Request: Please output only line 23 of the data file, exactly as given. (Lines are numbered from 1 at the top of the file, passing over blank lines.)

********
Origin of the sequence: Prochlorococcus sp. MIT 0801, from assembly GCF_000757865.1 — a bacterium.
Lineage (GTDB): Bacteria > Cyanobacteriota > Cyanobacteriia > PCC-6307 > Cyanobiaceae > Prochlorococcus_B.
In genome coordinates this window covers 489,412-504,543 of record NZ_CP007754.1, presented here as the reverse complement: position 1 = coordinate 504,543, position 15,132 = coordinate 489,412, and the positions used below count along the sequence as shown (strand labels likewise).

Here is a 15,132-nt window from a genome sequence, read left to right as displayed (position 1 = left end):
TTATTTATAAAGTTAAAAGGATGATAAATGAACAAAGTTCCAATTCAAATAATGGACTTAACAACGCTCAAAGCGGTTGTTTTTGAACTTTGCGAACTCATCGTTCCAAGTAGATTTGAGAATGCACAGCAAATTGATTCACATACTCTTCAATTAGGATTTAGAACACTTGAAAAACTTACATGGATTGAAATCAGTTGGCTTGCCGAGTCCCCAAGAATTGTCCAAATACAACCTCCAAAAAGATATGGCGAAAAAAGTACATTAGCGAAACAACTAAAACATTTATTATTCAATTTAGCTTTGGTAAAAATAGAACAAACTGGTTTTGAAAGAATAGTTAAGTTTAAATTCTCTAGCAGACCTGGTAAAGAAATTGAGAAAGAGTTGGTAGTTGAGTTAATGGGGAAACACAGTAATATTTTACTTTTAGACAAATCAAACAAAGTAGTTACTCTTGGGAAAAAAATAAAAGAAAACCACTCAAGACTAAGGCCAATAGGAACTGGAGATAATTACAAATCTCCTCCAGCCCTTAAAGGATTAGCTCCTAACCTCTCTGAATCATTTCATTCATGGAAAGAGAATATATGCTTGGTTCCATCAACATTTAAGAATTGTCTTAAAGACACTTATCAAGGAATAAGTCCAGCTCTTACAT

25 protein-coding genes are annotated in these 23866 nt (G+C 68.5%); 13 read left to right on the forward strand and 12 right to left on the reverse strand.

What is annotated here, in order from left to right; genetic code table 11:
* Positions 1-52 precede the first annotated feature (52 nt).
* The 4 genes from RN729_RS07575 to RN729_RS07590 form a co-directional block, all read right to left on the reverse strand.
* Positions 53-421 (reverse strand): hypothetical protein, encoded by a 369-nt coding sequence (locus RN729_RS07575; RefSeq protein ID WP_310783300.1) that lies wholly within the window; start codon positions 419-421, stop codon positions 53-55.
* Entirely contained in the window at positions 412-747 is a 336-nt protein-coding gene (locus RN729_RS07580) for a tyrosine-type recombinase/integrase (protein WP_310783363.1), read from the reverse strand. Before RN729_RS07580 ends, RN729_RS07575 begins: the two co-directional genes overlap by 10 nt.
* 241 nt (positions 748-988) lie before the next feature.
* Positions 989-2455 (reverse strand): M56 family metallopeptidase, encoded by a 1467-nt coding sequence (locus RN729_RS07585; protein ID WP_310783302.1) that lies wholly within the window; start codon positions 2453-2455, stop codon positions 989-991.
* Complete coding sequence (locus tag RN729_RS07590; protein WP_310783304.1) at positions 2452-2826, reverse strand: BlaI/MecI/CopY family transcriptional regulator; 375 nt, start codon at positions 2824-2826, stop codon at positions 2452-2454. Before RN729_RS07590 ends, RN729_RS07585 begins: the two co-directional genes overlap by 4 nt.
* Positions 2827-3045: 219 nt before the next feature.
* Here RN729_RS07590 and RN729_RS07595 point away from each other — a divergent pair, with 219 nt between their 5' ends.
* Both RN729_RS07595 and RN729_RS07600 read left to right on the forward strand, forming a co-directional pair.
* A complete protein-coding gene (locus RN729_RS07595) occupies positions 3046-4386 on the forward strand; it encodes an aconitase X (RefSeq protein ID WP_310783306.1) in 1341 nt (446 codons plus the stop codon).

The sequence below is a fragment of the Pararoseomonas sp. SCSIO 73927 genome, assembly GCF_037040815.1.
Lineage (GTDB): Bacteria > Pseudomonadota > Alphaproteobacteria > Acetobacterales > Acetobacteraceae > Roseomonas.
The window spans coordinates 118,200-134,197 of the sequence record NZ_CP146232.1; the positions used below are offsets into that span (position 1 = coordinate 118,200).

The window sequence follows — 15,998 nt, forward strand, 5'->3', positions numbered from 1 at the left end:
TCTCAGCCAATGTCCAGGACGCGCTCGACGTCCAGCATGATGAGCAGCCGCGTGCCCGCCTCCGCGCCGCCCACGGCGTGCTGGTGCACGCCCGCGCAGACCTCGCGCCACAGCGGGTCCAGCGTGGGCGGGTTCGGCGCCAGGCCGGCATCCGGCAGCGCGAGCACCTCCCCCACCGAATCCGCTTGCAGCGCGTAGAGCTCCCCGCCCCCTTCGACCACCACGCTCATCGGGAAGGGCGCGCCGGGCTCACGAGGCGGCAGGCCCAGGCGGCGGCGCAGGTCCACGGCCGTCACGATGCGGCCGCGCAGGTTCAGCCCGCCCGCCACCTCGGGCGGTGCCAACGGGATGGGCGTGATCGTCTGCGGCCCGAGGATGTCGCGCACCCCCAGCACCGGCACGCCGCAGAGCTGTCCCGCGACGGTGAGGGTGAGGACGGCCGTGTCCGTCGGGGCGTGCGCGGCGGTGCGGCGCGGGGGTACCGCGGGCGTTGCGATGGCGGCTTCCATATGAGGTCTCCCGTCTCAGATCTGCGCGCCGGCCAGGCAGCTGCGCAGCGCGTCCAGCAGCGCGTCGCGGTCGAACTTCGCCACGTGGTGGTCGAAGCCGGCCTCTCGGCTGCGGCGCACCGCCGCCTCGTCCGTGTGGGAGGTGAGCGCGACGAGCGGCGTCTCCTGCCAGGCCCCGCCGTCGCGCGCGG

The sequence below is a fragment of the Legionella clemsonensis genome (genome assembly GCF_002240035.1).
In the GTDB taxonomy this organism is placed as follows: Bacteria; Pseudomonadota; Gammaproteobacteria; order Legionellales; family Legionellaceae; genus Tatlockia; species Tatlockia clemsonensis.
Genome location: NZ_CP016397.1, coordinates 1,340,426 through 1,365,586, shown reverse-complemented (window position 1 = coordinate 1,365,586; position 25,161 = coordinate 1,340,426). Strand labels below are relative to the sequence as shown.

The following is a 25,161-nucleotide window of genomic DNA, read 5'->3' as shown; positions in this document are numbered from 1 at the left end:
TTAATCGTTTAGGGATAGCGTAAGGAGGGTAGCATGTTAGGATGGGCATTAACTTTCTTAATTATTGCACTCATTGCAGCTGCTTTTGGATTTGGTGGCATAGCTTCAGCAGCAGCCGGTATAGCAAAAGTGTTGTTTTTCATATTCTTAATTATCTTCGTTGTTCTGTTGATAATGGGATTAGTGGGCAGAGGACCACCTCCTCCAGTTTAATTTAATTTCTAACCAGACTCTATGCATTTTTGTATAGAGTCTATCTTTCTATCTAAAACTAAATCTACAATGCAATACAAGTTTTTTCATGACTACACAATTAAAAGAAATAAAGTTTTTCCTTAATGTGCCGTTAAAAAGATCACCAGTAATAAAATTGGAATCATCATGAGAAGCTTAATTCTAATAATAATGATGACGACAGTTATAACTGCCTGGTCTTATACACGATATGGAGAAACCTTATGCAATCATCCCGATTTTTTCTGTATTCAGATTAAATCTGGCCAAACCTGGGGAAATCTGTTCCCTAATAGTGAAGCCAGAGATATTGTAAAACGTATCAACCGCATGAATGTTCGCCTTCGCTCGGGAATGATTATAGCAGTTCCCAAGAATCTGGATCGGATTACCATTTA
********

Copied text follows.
TCTCAGCCAATGTCCAGGACGCGCTCGACGTCCAGCATGATGAGCAGCCGCGTGCCCGCCTCCGCGCCGCCCACGGCGTGCTGGTGCACGCCCGCGCAGACCTCGCGCCACAGCGGGTCCAGCGTGGGCGGGTTCGGCGCCAGGCCGGCATCCGGCAGCGCGAGCACCTCCCCCACCGAATCCGCTTGCAGCGCGTAGAGCTCCCCGCCCCCTTCGACCACCACGCTCATCGGGAAGGGCGCGCCGGGCTCACGAGGCGGCAGGCCCAGGCGGCGGCGCAGGTCCACGGCCGTCACGATGCGGCCGCGCAGGTTCAGCCCGCCCGCCACCTCGGGCGGTGCCAACGGGATGGGCGTGATCGTCTGCGGCCCGAGGATGTCGCGCACCCCCAGCACCGGCACGCCGCAGAGCTGTCCCGCGACGGTGAGGGTGAGGACGGCCGTGTCCGTCGGGGCGTGCGCGGCGGTGCGGCGCGGGGGTACCGCGGGCGTTGCGATGGCGGCTTCCATATGAGGTCTCCCGTCTCAGATCTGCGCGCCGGCCAGGCAGCTGCGCAGCGCGTCCAGCAGCGCGTCGCGGTCGAACTTCGCCACGTGGTGGTCGAAGCCGGCCTCTCGGCTGCGGCGCACCGCCGCCTCGTCCGTGTGGGAGGTGAGCGCGACGAGCGGCGTCTCCTGCCAGGCCCCGCCGTCGCGCGCGG